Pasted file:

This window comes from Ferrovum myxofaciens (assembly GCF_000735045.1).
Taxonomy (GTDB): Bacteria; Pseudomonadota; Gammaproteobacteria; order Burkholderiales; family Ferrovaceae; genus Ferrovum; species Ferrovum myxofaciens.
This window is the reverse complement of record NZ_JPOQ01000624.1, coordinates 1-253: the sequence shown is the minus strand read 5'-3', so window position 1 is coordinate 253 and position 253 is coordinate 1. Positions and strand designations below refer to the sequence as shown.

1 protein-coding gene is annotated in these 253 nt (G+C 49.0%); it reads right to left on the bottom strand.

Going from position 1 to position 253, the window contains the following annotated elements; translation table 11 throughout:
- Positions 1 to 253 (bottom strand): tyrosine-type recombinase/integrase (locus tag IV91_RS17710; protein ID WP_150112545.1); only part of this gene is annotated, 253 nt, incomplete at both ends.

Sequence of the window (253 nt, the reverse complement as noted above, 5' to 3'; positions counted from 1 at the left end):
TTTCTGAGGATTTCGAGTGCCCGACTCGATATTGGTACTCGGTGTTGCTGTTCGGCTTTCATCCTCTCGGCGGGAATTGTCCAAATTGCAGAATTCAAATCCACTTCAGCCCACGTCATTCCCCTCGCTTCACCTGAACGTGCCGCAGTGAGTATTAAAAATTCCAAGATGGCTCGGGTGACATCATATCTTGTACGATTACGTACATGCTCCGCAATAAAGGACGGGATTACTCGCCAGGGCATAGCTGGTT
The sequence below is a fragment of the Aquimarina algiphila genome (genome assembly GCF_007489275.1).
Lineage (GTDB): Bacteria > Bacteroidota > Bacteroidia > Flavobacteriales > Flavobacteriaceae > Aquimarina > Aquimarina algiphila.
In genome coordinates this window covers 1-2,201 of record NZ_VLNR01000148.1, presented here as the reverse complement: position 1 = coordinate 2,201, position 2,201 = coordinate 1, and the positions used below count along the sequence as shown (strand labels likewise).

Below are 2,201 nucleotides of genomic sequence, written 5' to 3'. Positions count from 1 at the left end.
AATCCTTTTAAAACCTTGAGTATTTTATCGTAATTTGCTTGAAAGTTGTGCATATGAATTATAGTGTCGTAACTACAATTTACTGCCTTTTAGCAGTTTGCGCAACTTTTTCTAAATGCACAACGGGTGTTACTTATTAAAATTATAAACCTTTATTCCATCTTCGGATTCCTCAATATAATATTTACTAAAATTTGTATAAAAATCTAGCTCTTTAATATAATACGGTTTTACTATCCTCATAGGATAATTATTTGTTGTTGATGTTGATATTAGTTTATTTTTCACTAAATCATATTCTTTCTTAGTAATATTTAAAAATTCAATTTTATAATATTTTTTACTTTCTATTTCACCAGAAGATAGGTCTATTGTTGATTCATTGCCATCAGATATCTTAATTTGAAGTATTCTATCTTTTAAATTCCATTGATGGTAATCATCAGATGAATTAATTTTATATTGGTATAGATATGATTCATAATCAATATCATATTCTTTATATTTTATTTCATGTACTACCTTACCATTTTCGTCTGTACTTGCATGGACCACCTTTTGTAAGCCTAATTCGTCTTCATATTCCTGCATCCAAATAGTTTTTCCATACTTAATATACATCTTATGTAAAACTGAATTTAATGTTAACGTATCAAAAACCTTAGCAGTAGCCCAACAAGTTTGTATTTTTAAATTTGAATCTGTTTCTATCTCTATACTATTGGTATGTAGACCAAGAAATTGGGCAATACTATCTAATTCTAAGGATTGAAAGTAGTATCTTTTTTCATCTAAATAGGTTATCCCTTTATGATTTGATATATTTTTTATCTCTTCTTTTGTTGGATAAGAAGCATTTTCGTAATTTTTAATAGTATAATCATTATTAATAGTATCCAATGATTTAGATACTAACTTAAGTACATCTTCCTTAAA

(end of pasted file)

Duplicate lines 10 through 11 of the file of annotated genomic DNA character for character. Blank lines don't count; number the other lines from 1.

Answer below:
Lineage (GTDB): Bacteria > Bacteroidota > Bacteroidia > Flavobacteriales > Flavobacteriaceae > Aquimarina > Aquimarina algiphila.
In genome coordinates this window covers 1-2,201 of record NZ_VLNR01000148.1, presented here as the reverse complement: position 1 = coordinate 2,201, position 2,201 = coordinate 1, and the positions used below count along the sequence as shown (strand labels likewise).